“When people come to my studio, I meet the person before and I would have a chat with them so I would get an idea about them and then I would compose a piece of music.
“When they come to the studio, I don’t see the story and they don’t hear the music until we press play on the recording.
“That’s the way it works.”
The topics covered in the collection of stories stretch across a wide variety of sobering areas including abuse, grief and racism.
“The track seems to calm them down in some way, it’s really conversational and the way I would describe it would be maybe 100 years ago when we sat around the fire telling stories, the background music was the crackle of the fire and that’s the impact the music has.
“It’s going back to the way we used to tell stories years and years ago.
“We played in New York in 2016 and we were having a cup of tea with a woman and she said, ‘By the way you were talking about this guy John Duffy, have you got a poem by him?’
“And I played her one piece and she burst out crying and we all got emotional and she said, ‘That man is a real poet’.
“I didn’t know him as a poet, people didn’t know him as a poet so it seems to have been a key to just unlocking whatever is in people.
“We had a show at Collins Barracks and then after the show this woman came up to me and said, ‘I’ve got some young people here, they want to talk to you’.
“I didn’t know who they were and they were really emotionally impacted by the stories and it turns out they were young people with mental health issues in St Pat’s.
“Me and my wife went up on a Saturday morning and we played a few stories and at the end we said, ‘Why don’t we have a cup of tea and if people want to do a story they can put their hand up?’
“There was 18 people in the class and 17 people put their hand up and she came to me and she said, ‘Look I’ve been working on this area for years trying to get people to speak and you come in here within half an hour and you seem to have a key that’s unlocking it’.
“We had one girl who came in and did a story and it’s really really powerful about her journey through mental health issues.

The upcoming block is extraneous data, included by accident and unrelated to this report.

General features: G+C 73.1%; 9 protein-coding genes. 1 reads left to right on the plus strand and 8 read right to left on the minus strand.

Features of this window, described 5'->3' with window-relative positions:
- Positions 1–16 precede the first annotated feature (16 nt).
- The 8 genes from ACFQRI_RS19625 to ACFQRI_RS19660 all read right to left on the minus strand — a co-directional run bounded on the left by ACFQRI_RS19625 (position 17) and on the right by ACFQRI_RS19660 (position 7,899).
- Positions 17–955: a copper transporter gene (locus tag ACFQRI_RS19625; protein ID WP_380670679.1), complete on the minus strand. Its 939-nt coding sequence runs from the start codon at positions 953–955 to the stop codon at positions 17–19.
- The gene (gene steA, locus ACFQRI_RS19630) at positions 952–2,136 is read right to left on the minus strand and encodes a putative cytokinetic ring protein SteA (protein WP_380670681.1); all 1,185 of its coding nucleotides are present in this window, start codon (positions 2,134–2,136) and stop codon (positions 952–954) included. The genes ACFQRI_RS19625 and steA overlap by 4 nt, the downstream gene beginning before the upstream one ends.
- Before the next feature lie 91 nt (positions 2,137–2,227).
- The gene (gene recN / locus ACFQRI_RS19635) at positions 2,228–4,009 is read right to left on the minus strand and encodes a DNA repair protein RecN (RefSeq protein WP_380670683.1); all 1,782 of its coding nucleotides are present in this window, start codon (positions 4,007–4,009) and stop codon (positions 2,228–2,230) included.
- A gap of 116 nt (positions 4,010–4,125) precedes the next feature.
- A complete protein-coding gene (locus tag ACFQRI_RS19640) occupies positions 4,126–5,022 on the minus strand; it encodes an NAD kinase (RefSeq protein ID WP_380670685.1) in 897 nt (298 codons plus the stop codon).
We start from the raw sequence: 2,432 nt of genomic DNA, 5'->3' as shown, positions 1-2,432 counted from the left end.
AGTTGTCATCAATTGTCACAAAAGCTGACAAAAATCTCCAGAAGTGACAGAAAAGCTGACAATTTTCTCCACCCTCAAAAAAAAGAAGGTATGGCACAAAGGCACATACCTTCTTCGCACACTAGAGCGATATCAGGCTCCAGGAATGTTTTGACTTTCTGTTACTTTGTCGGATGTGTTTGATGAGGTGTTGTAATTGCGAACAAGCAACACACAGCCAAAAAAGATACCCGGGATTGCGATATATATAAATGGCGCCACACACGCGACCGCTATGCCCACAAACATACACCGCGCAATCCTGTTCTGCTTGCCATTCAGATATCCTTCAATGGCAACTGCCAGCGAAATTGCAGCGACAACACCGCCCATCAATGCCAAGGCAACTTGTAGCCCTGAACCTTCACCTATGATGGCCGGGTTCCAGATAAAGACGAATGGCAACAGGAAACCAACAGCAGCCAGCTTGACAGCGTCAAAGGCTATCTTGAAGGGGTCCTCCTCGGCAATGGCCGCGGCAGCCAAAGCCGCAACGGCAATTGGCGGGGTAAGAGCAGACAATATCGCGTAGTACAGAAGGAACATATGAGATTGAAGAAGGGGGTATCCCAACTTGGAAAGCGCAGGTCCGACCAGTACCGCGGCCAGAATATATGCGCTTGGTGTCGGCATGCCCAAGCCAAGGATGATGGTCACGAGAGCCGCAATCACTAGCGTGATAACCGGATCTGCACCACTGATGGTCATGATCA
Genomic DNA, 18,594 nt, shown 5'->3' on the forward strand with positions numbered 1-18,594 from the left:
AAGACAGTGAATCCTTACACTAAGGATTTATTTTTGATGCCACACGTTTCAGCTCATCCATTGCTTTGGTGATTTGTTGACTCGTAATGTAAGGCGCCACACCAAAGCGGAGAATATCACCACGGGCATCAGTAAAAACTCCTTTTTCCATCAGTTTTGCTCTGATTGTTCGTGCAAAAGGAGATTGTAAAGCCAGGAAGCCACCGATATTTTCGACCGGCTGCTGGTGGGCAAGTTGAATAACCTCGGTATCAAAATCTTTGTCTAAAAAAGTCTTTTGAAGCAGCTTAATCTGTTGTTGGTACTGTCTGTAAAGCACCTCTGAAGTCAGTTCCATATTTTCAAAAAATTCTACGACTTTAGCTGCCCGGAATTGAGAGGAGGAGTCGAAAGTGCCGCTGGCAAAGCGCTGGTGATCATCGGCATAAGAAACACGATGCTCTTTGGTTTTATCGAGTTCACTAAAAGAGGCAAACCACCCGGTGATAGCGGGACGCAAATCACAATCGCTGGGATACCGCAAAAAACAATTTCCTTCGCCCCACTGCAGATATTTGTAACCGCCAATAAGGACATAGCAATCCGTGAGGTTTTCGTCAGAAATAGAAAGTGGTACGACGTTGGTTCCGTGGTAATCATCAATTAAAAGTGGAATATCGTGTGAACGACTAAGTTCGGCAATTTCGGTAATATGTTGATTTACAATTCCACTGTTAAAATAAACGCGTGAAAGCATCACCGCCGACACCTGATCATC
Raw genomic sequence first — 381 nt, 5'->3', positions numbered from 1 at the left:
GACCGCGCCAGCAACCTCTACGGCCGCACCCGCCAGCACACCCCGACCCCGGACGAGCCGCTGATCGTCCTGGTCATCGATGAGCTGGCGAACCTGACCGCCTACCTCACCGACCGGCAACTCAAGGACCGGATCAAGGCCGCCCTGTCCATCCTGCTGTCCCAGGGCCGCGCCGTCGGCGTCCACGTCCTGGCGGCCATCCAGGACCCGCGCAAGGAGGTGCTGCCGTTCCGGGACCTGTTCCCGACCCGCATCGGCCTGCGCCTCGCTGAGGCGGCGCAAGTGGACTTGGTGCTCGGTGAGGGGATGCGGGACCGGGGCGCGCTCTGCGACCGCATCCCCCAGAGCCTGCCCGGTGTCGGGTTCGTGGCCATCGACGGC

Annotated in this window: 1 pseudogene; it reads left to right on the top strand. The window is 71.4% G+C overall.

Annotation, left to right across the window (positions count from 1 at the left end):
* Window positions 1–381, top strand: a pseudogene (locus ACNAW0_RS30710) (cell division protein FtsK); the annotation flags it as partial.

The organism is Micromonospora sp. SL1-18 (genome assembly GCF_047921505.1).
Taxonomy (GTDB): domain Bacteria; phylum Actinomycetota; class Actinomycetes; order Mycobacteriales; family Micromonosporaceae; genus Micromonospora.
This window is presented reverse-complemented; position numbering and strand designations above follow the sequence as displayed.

“Another example was Aiden Gillen, the actor, agreed to give me a piece and he was in South Africa working on a film and he kept emailing me backwards and forwards saying, ‘Give me an idea what the story is about’.
“And I said, ‘Look, Aidan it can be anything at all. It can be about God, your mother, just something that means something to you’.
“To break the ice with him I said, ‘I’ve got this story’.
“I had this really strange story a few years ago. I was in Dublin walking on a bright summers day and then out of the corner of my eye I see this flashing on the ground.
“It was gold orangey colour so I went over and it was a goldfish on the ground and there was no water around. I couldn’t figure out where it had come from. People were just looking at him so I just grabbed him, ran into a restaurant and there was a couple at a table having some dinner and I threw the fish into the glass.
“The waiter ran over, thought I was mugging them.
“So Aidan was coming in to tell a story about a rabbit.
“When Aidan arrives in the studio, we were just talking and then just before he went in to tell his story he said, ‘What was Roddy Doyle’s story about?’
“I said about an old man and he said, ‘I’ve got a story about an old man’.
“I said, ‘Well tell me that story’.
“So Aidan went in and told that story so in a way the story that he had prepared wasn’t the story.
“Aidan’s story was when he was working on The Wire in Baltimore he came out one night and seen a man walking down the street in a dressing gown with a drip attached to him and he went over and talked to the man and the story unravels from there.
“That was just a memory that Aidan had in his head, that was just there.
“And that would only come out having a conversation with a friend in the pub or over a coffee, that seems to be the way it works.”
Are all the stories real or is there some fiction say from writers of fiction? “They’re all events that happened in their life.
“What was interesting with Roddy Doyle, Joe O’Connor, particularly with Roddy, Roddy had said to me I can normally never work like this because if this was my work it would be worked, reworked, edited and turned into something completely different.